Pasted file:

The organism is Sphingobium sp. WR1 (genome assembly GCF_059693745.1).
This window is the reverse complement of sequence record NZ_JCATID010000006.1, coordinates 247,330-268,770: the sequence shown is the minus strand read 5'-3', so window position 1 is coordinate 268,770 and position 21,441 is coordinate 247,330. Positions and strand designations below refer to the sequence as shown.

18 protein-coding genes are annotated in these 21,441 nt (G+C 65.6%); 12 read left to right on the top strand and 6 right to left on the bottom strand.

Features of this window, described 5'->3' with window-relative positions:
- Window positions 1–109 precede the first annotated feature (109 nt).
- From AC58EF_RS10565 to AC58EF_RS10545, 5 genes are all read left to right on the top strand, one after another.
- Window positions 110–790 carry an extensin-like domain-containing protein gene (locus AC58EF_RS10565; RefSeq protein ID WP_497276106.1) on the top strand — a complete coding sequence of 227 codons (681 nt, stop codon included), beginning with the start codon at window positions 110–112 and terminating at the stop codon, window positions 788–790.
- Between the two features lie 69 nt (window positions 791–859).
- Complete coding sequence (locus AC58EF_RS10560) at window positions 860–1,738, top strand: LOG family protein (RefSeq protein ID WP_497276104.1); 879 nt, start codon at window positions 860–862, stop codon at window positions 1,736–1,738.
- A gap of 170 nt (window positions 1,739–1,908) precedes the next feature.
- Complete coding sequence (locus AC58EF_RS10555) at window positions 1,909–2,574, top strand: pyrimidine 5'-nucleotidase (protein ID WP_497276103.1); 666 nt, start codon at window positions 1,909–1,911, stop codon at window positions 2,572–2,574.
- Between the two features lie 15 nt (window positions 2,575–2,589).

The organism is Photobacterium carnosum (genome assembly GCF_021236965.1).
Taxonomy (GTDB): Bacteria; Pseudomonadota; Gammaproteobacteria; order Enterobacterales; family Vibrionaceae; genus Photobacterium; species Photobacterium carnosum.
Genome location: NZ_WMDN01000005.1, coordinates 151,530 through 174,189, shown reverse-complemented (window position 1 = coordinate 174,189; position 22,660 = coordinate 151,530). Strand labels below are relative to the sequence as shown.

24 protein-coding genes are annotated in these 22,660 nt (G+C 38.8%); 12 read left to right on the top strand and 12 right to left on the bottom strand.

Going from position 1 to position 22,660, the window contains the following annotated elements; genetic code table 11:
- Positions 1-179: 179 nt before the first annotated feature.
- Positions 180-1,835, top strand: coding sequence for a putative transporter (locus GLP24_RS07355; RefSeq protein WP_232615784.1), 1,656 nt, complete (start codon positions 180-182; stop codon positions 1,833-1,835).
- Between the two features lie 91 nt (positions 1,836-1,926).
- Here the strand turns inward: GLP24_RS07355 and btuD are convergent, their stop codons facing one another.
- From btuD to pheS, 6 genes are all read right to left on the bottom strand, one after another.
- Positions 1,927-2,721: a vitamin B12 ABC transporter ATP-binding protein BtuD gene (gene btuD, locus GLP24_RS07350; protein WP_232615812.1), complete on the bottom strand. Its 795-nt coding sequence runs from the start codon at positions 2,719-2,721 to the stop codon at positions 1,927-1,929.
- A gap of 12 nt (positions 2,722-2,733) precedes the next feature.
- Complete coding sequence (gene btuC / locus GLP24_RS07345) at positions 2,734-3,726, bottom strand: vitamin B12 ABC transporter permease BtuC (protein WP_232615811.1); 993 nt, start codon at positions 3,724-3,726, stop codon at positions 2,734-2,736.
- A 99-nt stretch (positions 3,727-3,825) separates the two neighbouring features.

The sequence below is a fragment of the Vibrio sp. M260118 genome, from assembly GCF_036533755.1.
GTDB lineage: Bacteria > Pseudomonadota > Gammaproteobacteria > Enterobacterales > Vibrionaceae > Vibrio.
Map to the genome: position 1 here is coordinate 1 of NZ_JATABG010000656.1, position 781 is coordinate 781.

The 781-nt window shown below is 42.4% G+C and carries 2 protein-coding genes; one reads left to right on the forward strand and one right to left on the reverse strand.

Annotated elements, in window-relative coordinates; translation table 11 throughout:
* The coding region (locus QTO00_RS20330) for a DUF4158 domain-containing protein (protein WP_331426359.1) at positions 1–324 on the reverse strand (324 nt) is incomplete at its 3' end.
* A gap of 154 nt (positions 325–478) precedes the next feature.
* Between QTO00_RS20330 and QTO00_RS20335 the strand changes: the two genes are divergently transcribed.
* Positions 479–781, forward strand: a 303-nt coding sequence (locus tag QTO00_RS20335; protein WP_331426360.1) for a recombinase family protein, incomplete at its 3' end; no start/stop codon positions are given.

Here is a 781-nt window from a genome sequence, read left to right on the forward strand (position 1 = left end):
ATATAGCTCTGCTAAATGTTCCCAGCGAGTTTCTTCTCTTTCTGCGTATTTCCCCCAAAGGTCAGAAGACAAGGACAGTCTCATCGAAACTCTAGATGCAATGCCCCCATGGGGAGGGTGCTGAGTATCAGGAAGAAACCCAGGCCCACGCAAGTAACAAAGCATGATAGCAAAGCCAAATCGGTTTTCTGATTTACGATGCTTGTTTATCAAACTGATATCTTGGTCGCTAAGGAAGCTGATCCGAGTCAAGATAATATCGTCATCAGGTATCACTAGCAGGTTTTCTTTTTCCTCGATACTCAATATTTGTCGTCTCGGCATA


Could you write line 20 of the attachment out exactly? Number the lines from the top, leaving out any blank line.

- Between the two features lie 91 nt (positions 1,836-1,926).